Since I began teaching more than 20 years ago, I have seen three seismic changes in education. Early this century, the passage of No Child Left Behind ushered in both standardized testing and the role of analytics in education. Seven years ago, the shooting in Newtown, Conn., led to a series of wholesale changes in school security. And over the past decade, the increase in mental health struggles among our students has become a constant presence in our schools.
The movements toward data analysis and school security are established components of education today, and many schools have spent years fine-tuning the ways they address these issues. As for mental health, many schools are still grappling with how to address the increased numbers of students in need. In the past few years, many schools have emphasized student wellness as well as Social and Emotional Learning, and schools also have deepened their partnerships with outside agencies that focus on mental health. Students have spoken up publicly about their struggles, and teachers have taken leadership roles in helping students who are struggling with stress.
The causes of this trend are still up for debate. In her book iGen, psychologist Jean Twenge draws a correlation between tween and teen smartphone use and adolescent mental health struggles. Many others have agreed with this theory, but other studies have refuted this connection between device use and anxiety or depression. Some point to the pressure of today’s college admissions, and the many advanced courses and extracurriculars that students are taking to impress universities. But there are many students struggling with mental health who are not taking advanced courses. Mental health illnesses also are less stigmatized today, leading to the possibility that more students are admitting their struggles without fear of being ostracized.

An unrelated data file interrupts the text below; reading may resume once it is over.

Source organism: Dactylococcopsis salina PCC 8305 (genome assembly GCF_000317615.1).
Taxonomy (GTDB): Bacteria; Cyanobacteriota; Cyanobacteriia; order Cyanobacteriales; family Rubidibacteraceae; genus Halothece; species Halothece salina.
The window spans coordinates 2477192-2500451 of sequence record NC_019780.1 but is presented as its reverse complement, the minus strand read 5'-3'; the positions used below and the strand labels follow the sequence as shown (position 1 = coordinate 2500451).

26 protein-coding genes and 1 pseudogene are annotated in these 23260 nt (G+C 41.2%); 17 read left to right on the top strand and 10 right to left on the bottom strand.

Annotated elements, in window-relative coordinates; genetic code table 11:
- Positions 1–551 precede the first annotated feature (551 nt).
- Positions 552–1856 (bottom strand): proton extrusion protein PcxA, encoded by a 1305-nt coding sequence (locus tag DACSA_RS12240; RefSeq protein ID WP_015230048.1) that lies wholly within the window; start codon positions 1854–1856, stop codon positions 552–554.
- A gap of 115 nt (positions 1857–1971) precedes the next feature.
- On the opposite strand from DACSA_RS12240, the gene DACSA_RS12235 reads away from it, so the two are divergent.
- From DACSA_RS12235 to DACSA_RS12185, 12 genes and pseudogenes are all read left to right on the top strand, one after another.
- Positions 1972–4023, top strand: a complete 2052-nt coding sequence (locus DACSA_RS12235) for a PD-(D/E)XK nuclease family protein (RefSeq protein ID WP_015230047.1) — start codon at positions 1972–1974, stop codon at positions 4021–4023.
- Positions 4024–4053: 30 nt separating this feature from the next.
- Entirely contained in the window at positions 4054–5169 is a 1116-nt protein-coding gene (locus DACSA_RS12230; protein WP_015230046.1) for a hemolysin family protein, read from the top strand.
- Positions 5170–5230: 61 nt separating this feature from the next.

In all likelihood, there are multiple reasons for this significant increase. In the meantime, schools are working diligently to address the struggles our students bring with them to the classrooms and hallways. I see this every day in my life as an educator, and also in my life as a parent. I work with students and parents to address issues of stress, anxiety and depression, and then come home to a teen who is struggling each day with those issues. My wife and I communicate our daughter’s struggles to the school, just as many parents do with me. We also support her at home and connect with outside therapy and agencies, just as many other parents do. We have made mental-health support a primary part of what we want in the college she attends. And we try very hard to help her take life one day at a time.
As a parent, it’s enough to wear you down some days. I carry this experience with me into school, reminding myself that those parents and students with stories similar to my family’s are likely doing the best they can. As parents and educators, we don’t yet have clear-cut solutions to the mental-health struggles of teens. But we know that the one thing we can’t do is give up.
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